The glaucoma market seems to be in an expansion phase as evidenced by the explosions in the numbers of new pharmaceutical and surgical options entering the marketplace. The introduction of new devices is possibly the single most influential factor currently driving the glaucoma market.
“The introduction of the microinvasive surgical devices [MIGS] especially has resulted in the opening up of the market to a new group of surgeons, with the cataract surgeons now performing combination procedures. The interest in MIGS has been increasing since this development,” according to Kristen Ingenito, MBA, who spoke at the Glaucoma 360 New Horizons Forum.
She continued, “The introduction of new devices is resulting in increases in both the numbers of doctors performing glaucoma procedures and in the numbers of patients that benefits from the procedures.”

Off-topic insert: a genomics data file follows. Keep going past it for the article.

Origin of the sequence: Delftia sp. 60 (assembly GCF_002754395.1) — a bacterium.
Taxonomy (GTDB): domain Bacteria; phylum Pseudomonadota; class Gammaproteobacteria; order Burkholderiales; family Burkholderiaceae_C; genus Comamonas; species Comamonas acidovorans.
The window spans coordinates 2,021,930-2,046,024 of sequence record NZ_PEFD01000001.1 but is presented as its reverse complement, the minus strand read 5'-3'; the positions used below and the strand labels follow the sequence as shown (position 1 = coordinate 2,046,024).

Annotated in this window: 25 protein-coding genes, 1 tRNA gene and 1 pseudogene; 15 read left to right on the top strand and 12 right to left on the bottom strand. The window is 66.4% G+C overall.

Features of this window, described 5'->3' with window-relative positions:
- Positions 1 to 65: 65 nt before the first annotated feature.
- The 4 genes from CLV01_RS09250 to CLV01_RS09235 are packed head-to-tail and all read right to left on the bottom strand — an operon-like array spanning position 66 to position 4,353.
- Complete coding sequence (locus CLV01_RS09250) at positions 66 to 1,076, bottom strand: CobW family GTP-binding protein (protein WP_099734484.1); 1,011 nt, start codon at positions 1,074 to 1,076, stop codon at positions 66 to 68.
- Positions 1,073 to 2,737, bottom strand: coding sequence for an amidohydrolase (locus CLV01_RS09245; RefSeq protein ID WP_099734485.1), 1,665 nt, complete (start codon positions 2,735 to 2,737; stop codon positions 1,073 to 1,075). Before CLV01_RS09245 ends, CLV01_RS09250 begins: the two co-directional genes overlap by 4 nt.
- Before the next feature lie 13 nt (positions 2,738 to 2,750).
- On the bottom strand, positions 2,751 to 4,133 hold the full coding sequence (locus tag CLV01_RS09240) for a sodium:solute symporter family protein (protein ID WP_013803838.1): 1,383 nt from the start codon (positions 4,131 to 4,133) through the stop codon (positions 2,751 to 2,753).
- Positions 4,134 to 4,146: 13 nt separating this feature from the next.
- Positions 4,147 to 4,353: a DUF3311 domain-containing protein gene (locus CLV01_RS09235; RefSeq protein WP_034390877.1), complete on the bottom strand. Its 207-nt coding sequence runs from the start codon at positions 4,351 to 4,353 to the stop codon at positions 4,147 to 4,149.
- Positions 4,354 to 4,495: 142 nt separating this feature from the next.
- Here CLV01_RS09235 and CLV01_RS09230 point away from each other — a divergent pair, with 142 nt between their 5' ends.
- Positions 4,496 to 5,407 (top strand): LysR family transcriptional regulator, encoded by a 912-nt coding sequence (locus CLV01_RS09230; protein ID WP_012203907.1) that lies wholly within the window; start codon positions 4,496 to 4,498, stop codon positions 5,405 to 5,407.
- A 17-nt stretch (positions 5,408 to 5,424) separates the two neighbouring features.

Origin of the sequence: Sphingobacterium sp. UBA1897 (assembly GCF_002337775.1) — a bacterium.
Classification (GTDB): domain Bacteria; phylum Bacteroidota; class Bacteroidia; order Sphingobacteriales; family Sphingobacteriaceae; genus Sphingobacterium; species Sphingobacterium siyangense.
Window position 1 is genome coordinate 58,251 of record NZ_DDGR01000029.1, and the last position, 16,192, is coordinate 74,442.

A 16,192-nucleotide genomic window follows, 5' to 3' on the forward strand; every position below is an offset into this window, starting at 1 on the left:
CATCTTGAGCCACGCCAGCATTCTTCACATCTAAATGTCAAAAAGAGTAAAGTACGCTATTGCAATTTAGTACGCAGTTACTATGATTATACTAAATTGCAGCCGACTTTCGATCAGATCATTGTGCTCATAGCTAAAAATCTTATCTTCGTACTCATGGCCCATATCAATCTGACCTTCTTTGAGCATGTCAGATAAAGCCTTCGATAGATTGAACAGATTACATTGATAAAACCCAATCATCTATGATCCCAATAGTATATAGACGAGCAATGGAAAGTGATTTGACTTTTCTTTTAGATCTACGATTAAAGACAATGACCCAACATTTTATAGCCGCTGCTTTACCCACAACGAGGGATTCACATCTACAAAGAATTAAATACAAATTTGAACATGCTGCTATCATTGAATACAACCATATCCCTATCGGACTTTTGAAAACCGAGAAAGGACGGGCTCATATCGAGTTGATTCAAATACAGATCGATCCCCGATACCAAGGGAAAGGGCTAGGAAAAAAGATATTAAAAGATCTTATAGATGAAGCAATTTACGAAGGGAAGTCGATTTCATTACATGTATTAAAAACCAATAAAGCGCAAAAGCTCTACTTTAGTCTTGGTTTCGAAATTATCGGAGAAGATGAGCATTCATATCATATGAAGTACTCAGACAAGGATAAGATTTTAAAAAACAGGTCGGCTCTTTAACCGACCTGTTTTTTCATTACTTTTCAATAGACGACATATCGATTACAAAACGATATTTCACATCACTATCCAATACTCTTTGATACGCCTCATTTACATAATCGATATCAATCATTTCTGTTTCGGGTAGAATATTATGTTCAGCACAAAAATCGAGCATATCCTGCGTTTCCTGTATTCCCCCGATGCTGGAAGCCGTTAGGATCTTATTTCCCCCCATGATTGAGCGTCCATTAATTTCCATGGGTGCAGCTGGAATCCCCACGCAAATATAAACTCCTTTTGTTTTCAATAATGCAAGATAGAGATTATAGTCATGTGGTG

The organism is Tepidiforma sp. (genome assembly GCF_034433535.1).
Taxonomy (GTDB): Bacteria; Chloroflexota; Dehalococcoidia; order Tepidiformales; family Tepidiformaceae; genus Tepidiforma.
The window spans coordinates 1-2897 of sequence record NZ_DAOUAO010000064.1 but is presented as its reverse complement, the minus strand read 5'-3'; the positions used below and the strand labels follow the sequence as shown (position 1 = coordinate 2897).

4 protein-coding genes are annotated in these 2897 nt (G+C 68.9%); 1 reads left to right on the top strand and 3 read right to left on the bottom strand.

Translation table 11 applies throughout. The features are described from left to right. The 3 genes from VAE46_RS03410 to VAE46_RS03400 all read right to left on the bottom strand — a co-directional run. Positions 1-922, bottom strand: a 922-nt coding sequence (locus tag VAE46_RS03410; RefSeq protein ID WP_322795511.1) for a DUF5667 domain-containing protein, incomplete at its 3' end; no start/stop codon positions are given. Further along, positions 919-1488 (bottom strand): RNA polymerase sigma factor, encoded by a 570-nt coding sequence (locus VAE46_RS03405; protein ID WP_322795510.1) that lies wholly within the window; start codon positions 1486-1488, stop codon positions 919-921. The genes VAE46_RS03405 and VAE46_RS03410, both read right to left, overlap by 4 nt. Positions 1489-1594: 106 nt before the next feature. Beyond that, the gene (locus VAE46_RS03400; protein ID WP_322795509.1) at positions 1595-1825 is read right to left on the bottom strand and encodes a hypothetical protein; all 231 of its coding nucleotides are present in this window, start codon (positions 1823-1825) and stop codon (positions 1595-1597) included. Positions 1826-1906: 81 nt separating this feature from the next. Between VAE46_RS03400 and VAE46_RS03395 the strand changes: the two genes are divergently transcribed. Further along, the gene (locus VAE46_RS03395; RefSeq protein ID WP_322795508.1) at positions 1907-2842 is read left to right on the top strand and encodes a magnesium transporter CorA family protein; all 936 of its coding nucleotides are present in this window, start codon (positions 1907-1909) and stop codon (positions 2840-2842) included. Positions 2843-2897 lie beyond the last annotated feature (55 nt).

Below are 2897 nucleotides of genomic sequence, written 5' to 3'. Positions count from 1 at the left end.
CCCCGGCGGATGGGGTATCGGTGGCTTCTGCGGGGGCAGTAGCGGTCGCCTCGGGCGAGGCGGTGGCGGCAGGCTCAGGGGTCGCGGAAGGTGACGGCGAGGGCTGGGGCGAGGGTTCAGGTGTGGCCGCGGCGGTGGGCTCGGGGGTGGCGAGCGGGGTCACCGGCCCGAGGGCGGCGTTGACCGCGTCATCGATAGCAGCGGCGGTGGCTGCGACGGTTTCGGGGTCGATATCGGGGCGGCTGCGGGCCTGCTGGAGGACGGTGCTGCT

POAG ocular implant met primary, secondary endpoints in Phase 2a study
PolyActiva Pty Ltd. announced that the Phase 2a study of its PA5108 ocular implant for the treatment of primary open-angle glaucoma (POAG) met both the study's primary and secondary efficacy endpoints of at least 20% IOP lowering in its low dose cohort.
Bimatoprost implant successfully lowers IOP in Phase 3 of the ARTEMIS study
At the 2021 American Academy of Ophthalmology (AAO) meeting, Dr Felipe Medeiros of the Duke Eye Centre presented data on Durysta. Dr Michael R. Robinson, Vice President and Global Therapeutic Area Head of AbbVie, sits down to discuss these results.
Identifying individuals at risk of glaucoma via genetics studies
Genetic investigations have garnered a wealth of information about glaucoma. The findings have pinpointed specific genes involved in early-onset familial disease with autosomal dominant or recessive inheritance, as well as genetic risk factors for common glaucoma types with complex inheritance patterns.
Dr Janey Wiggs, the Paul Austin Chandler Professor of Ophthalmology, Harvard Medical School, Massachusetts, United States, defined the major goals of genetic research as being to identify at-risk individuals and to use knowledge about disease-causing genes to develop novel therapies.